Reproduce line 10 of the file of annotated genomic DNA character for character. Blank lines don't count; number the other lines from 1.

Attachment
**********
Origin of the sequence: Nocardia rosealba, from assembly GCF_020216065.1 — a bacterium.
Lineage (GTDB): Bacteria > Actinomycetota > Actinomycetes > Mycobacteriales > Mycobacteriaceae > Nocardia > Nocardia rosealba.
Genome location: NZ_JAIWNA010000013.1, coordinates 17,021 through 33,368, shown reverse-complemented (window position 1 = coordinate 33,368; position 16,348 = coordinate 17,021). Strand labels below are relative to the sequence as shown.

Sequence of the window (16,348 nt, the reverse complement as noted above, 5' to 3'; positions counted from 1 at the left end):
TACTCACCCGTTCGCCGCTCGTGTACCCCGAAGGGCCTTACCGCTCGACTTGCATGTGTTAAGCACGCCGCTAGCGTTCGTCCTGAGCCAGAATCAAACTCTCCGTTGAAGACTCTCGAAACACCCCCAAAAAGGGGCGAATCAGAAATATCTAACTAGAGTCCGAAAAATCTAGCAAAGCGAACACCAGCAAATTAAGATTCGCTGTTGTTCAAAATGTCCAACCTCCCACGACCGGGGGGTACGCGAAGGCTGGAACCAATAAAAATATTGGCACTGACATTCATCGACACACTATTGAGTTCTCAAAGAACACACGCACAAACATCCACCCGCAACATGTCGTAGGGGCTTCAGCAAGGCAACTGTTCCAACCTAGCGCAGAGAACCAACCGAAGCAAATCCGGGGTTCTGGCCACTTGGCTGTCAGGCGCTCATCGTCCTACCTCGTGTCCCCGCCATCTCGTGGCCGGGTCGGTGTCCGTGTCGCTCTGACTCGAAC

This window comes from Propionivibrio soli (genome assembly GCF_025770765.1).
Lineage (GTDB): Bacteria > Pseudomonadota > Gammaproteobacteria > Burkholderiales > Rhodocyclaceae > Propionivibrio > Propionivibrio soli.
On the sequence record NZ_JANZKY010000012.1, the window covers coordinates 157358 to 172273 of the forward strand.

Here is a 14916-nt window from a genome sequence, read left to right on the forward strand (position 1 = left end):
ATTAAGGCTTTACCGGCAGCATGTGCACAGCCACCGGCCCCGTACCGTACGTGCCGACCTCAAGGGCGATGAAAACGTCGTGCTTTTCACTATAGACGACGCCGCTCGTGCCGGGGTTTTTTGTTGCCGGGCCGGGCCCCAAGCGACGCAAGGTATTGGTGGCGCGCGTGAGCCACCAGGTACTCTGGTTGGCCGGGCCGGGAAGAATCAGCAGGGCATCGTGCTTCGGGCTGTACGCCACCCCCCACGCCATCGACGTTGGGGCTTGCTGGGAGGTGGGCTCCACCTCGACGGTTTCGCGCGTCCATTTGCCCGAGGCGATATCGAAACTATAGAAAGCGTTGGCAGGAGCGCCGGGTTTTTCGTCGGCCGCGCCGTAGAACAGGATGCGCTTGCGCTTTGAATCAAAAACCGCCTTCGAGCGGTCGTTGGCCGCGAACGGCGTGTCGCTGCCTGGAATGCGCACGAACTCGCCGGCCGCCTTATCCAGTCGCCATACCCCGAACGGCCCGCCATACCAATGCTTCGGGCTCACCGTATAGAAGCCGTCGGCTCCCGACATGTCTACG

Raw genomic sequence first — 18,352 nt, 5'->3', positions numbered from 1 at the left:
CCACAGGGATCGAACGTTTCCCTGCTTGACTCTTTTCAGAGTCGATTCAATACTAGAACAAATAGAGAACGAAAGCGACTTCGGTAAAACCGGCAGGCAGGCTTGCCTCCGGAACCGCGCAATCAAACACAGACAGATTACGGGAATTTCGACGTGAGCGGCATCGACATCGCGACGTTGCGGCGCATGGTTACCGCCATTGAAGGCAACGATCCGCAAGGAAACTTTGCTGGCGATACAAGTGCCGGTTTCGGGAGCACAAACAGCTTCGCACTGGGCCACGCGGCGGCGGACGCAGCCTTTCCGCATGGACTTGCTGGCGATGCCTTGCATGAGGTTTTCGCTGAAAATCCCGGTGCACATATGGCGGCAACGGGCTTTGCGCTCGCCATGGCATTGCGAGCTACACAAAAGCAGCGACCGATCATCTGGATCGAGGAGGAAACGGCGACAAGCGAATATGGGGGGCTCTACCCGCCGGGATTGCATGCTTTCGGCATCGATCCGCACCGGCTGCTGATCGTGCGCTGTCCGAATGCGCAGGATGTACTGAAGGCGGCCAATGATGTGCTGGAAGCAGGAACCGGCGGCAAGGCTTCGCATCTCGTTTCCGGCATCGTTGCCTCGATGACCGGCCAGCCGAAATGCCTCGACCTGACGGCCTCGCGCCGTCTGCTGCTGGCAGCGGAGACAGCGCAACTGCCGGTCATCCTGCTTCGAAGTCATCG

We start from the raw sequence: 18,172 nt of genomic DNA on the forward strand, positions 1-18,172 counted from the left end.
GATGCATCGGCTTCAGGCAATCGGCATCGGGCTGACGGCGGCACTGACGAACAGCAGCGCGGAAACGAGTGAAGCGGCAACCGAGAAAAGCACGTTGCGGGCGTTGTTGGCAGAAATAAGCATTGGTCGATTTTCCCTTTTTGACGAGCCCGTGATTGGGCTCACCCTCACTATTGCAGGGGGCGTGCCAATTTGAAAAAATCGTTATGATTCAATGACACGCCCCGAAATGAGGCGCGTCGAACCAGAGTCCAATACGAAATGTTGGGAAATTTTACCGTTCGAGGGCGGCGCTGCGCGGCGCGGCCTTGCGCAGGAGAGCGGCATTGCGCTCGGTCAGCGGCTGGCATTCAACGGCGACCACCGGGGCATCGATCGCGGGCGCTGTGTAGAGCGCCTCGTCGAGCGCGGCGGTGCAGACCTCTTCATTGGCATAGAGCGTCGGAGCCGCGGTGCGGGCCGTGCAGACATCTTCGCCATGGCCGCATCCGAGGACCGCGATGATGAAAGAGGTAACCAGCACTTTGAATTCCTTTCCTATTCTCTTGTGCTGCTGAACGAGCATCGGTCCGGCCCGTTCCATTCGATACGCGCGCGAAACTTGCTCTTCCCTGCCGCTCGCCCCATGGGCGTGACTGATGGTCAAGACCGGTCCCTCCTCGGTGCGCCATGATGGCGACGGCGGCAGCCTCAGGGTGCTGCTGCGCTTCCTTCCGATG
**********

ATTAAGGCTTTACCGGCAGCATGTGCACAGCCACCGGCCCCGTACCGTACGTGCCGACCTCAAGGGCGATGAAAACGTCGTGCTTTTCACTATAGACGACGCCGCTCGTGCCGGGGTTTTTTGTTGCCGGGCCGGGCCCCAAGCGACGCAAGGTATTGGTGGCGCGCGTGAGCCACCAGGTACTCTGGTTGGCCGGGCCGGGAAGAATCAGCAGGGCATCGTGCTTCGGGCTGTACGCCACCCCCCACGCCATCGACGTTGGGGCTTGCTGGGAGGTGGGCTCCACCTCGACGGTTTCGCGCGTCCATTTGCCCGAGGCGATATCGAAACTATAGAAAGCGTTGGCAGGAGCGCCGGGTTTTTCGTCGGCCGCGCCGTAGAACAGGATGCGCTTGCGCTTTGAATCAAAAACCGCCTTCGAGCGGTCGTTGGCCGCGAACGGCGTGTCGCTGCCTGGAATGCGCACGAACTCGCCGGCCGCCTTATCCAGTCGCCATACCCCGAACGGCCCGCCATACCAATGCTTCGGGCTCACCGTATAGAAGCCGTCGGCTCCCGACATGTCTACG